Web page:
When fact & fiction collide: The true stories behind The Tattooed Duke!

For those who are sticklers for historical accuracy in your romance novels, or if you just like to know the behind the scenes scoop, this blog is for you! Fiction involves making stuff up and occasionally it also requires mashing together some true stories into a brand new narrative.  The Tattooed Duke is no exception. Here is a list of the true stories I wove into the story of a Wicked, World-traveling Duke of Wycliff and his newspaper reporter under cover as a housemaid heroine:

  • Wycliff is paid one thousand pounds to leave England by his lover, Lady Shackley’s, husband. This is based on the true story of Lord Invernairn, who thought his wife was having an affair with explorer Earnest Shackleton. The “obvious” recourse was for Invernairn to give Shackleton the equivalent of nearly a million dollars in today’s money to fund his expedition to the Antarctic. That certainly got him out of the picture!
  • The story of Lord Alvanely’s ridiculous raindrop wager is true! According to Wikipedia, he wagered three thousand pounds on which particular raindrop would slide to the bottom of the windowpane. You know, as you do when you have an inordinant amount of time and money. This little snippet of gossip also appears in my edition of The London Weekly.

    Joseph Banks royal society botanist
    Joseph Banks
  •  Wycliff was inspired by the real-life explorer and scientist, Joseph Banks, who joined Lieutenant James Cook on an expedition to Tahiti and Australia as the official botanist. One of my favorite books on him, The Age of Wonder: How the Romantic Generation Discovered the Beauty and Terror of Science

    , reports “his journal entries cover everything from clothes (or lack of them) and cookery to dancing, tattooing, sexual practices, fishing methods, wood-carving, and religious beliefs.” Banks later went on to be the president of Royal Society and sponsored the explorations of Mungo Park who traveled through Africa on foot (another inspiration for my hero!). Mungo’s journals are free on amazon–and fascinating!

  • Second Joseph Banks story: He had a sort of “understanding” with a young woman, Harriet Blosset, and it was assumed he would marry her when he returned from his expedition. Or at least she understood that.  She waited for him while he took years exploring. When he returned he refused to marry her (gah!). There are shades of this in Wycliff’s “relationship” with Lady Shackley.

    Nelly Bly pioneer journalist muckraking investigative journalism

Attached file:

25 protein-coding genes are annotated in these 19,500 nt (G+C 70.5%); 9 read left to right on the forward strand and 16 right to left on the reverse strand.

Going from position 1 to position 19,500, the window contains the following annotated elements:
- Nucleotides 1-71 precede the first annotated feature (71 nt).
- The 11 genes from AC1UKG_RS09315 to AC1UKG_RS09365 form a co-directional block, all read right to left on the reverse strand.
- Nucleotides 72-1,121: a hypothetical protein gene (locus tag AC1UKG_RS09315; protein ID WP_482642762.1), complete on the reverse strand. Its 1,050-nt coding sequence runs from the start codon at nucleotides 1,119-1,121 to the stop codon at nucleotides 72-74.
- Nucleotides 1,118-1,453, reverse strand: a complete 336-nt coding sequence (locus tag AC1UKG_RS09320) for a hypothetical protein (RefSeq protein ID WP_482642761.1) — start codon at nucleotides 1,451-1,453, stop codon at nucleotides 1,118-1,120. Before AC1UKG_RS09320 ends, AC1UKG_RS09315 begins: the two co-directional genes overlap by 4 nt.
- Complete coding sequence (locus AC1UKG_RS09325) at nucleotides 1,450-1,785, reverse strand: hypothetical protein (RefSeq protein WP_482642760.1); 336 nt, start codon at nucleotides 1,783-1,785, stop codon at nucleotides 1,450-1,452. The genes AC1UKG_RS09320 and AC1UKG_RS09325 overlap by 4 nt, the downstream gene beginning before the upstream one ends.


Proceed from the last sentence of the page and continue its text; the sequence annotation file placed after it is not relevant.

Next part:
Nelly Bly
  • Some of Eliza’s exploits were actually done by real-life Girl Reporter Nelly Bly—for example, going undercover in the insane asylum (my personal nightmare) and talking to prostitutes for stories. As you might have guessed, Nelly is the inspiration for Eliza (even though she lived a few decades later).
  •  There really was a race to Timbuktu! In 1824, the Paris-based Société de Géographie offered a 10,000 franc prize to the first non-Muslim to reach the town and return with information about it. Who was the winner? Find out!

Question: How important is historical detail in a novel

Comments

Alisa B. Hilde
Reply

I love historical detail–that is a lot of why I like historical romances more then contemporary ones. I have a minor in history (English is the major–natch!)so have always been interested in the way people lived long ago. Nothing irritates me more then reading something and knowing an author has gotten obvious historical facts wrong–do your research! :)

Maya
Reply

So no Regency heroines in jeans! :)

CateS
Reply

I adore historical detail.. but ok, I’m easy…. I can pretty much ignore an error if the story line is good… But I’ll admit it’s kinda like watching something on tv, where you KNOW that I-70 runs east & west and that I-65 runs north & south — come on folks…it’s the way the entire USA interstate system numbering works…. that kinda of error wil cause me to change the channel or quit the book…

NancyS.Goodman
Reply

I never mind when writers enhance the truth, except for obvious historical inaccuracies. And with your stories, Maya, it’s fine. I love them no matter what! This was my favorite of the series.

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